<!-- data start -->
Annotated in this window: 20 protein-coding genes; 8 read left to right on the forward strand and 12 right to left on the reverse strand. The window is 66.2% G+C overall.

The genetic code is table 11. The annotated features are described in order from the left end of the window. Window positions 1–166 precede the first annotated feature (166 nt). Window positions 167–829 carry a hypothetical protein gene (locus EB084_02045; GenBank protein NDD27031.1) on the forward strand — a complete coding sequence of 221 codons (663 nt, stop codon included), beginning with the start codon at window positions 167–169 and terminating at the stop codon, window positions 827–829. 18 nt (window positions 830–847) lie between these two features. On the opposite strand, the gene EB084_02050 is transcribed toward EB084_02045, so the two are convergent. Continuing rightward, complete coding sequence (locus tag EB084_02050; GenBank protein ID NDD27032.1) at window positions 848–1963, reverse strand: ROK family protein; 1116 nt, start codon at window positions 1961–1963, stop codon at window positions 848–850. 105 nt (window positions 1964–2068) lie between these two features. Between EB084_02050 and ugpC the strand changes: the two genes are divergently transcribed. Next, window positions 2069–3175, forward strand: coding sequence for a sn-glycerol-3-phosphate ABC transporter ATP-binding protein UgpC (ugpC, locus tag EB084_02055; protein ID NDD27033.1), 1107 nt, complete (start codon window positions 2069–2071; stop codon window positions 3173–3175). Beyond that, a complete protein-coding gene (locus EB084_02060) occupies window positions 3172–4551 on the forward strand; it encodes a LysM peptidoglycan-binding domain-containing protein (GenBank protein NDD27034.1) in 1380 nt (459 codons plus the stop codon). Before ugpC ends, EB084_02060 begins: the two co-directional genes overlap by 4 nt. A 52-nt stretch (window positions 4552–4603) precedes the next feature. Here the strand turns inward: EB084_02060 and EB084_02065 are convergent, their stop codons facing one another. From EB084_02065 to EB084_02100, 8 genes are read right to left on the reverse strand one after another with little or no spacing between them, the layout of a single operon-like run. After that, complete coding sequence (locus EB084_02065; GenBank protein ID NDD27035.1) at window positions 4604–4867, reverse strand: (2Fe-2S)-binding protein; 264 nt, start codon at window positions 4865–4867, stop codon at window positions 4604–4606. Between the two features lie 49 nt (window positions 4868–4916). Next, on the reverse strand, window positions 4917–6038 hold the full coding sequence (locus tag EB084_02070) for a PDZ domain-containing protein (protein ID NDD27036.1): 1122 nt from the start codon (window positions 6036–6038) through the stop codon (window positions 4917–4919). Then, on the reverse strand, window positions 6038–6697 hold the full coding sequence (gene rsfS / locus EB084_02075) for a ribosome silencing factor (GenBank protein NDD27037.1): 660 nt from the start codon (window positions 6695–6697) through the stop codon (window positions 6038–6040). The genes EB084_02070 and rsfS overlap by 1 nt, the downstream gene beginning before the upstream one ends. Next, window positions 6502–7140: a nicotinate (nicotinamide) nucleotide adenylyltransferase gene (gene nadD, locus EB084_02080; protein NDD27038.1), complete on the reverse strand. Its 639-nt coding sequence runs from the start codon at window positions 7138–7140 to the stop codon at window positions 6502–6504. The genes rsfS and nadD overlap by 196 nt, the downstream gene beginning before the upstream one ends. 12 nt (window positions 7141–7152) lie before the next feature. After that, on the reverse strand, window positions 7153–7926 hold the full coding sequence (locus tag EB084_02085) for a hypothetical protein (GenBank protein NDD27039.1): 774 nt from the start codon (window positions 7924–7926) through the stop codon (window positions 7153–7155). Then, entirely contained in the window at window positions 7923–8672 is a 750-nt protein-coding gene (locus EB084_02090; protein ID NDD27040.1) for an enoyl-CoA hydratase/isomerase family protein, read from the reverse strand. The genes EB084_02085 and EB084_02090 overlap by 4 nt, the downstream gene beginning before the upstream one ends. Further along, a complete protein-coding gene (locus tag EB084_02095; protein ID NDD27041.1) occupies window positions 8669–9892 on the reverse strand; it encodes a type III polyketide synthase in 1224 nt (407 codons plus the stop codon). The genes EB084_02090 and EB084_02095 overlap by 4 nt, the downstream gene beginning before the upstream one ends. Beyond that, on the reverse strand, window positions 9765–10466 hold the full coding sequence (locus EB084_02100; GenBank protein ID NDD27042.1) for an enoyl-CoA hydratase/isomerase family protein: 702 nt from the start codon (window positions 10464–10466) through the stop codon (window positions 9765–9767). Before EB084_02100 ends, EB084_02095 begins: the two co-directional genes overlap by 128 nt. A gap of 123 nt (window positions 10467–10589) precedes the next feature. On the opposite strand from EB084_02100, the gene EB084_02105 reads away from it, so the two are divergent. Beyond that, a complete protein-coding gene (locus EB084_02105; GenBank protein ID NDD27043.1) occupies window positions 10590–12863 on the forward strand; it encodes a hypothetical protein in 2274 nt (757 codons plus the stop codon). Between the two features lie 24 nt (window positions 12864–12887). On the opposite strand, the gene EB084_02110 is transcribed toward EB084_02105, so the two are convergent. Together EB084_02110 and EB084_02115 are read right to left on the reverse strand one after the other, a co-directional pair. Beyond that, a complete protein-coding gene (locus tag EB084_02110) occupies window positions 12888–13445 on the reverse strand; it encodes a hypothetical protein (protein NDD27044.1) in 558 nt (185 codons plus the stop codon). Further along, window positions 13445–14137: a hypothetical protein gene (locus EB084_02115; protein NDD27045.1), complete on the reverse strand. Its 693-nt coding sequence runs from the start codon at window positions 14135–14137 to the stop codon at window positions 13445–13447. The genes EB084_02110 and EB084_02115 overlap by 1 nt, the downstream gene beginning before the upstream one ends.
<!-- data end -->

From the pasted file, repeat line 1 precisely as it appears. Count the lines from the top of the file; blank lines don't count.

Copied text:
Annotated in this window: 20 protein-coding genes; 8 read left to right on the forward strand and 12 right to left on the reverse strand. The window is 66.2% G+C overall.